Now the guys come out. Allen and Elizondo are joined by Christoph Sanders, one of Mike’s employees at the store, Kyle. Of getting the role, “I really lucked out. Originally, this was just going to be a reoccurring role. I went on one or two callbacks and then got it and we were shooting the next week.” Saying that he couldn’t ask for a better group of people to work with, he adds, “This is a new outlet for me in regards to performance. The whole process is a great learning experience.” An admitted boy scout, Sanders grew up in the Blue Ridge Mountains in North Carolina. “I grew up doing all of the things we do on the show, things I still enjoy doing.” He also says that both Allen and Elizondo have really helped him with the timing and delivery of his lines. “This is new for me. You really have to keep sharp. This type of timing is so different for me.”

In regards to the addition of Forster to the cast, Allen divulges that Forster is a true actor. “He’d never done a sitcom before and wanted to know what it  was like.” Once he tried it out, Allen says laughing, “I think he was startled, surprised and fatigued. I don’t think he realized just how much the script changes all the way up to filming.”

And in regards to Mike Baxter, Allen says, “I’d like this life, this house, this job!” Asked what it’s like to work on the old Seinfeld stage, he says “Who?” to a big laugh. If these walls could talk, the stories they would tell. But, he says, “The set has taken on our character now.” Loving the life of being on a lot, he adds, “Being on a lot never gets old.” The show, he feels, is about being a parent. “ What’s the secret to good parenting? Nobody knows and I always feel that I am coming up a bit short.” A lover of all things manly, Allen loves camping, riding ATV’s, boating and being in the mountains. He has built over sixteen hundred hotrods and is an avid car lover. “As I get older I really appreciate cup holders and my GPS. Man am I getting old!”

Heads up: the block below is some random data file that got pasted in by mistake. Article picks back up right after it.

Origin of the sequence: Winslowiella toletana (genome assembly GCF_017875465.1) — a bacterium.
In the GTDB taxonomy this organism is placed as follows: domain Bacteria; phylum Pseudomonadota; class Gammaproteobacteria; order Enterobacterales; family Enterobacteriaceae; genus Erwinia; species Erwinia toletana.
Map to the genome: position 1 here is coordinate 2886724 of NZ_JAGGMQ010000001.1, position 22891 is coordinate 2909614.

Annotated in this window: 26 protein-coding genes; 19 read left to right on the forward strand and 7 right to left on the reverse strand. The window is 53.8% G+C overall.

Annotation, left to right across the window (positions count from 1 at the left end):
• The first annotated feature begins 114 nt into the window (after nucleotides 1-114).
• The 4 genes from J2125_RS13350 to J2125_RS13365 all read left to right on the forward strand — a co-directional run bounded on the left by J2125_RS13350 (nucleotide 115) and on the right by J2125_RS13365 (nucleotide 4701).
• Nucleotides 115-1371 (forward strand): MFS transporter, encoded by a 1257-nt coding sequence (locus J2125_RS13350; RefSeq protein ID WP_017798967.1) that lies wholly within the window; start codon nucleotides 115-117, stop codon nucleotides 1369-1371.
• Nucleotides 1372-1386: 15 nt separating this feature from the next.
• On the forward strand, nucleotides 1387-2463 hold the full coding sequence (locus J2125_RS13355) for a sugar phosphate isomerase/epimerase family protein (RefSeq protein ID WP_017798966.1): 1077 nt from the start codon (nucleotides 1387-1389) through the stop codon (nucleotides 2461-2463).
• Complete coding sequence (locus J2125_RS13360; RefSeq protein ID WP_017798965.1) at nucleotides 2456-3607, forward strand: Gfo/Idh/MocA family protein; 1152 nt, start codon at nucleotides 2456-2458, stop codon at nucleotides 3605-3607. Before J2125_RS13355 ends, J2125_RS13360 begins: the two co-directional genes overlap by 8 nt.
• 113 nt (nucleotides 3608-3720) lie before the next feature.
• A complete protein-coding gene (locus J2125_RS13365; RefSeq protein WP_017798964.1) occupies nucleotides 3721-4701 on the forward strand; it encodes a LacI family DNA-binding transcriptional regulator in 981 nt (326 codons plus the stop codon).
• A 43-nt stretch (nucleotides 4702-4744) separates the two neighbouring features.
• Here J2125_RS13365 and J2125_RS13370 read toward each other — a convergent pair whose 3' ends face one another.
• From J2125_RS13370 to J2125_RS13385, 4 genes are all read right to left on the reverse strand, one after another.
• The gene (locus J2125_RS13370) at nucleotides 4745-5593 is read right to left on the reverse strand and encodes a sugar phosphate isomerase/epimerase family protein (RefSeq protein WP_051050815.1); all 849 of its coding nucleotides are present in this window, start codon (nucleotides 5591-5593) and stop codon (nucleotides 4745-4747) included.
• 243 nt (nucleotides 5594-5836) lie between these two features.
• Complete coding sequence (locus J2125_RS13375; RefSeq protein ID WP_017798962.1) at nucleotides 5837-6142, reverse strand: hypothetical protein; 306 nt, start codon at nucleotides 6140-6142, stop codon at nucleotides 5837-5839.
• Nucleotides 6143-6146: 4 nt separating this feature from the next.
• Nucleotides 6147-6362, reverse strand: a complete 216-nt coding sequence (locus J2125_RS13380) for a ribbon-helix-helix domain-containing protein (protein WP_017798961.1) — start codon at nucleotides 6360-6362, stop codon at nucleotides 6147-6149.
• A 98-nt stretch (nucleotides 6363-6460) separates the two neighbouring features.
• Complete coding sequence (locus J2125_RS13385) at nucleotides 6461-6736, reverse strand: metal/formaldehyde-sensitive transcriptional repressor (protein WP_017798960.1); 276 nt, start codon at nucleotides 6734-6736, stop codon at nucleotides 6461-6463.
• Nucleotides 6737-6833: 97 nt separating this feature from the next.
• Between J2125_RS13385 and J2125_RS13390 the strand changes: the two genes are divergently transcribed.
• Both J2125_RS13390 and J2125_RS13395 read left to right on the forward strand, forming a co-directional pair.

Elizondo jumps in laughing, “I also love the wilderness. I used to go backpacking, well when I had a back!” Old fashioned in several ways, he still uses a flip phone with a cracked screen and writes notes on a yellow memo pad. Of the largely female cast, he adds, “I am comfortable working with ladies. I guess I am old-fashioned that way. And besides,” he chuckles, “they’re a better class of people for the most part.”


Allen, “I love women. I prefer girls as a parent, they disappoint at a different age,” he jokes. “You cannot leave us men alone for any length of time – we’ll burn something or blow something up.” Women, he says jokingly, are emotional terrorists. He relates to his character and says that construction is his first passion. “I admire working people period. If we were fans of working people instead of athletes and celebrities, it’d be a different world.” Telling that he used to work at a store where they sold ammo, “I shot one animal in my life and I didn’t like it. If I ever had to skin an animal to eat it, I’d eat vegetables.” Though he does defend hunters saying, “The people that hunt usually vehemently protect the environment and want to keep it as is. They eat what they kill and don’t just kill for sport.”

When questioned about his idols he says Newhart. “I like the classic TV sitcoms with the live audience.” They film in front of a live audience, which he enjoys. “I do live stand-up, keeps me razor sharp. It’s wonderful and stressful. He says that he does not know how to describe acting. When asked about upcoming projects with Pixar/Disney, he says, “They’re like working with the CIA and they prefer that I don’t talk about Toy Story or any projects. Though I will say that the shorts are doing very well.”

Last Man Standing airs on ABC Tuesdays from 8:00PM to 8:30PM EST. This week’s brand new episode entitled "Wherefore Art Thou, Mike Baxter?" airs on Tuesday, April 10th. This half-hour comedy is from Twentieth Century Fox Television. The series was created by Jack Burditt and executive-produced by Kevin Abbott, Tim Allen, Marty Adelstein, Shawn Levy, Becky Clements, Richard Baker, Rick Messina, Andy Gordon, Marsh McCall, and Kevin Hench.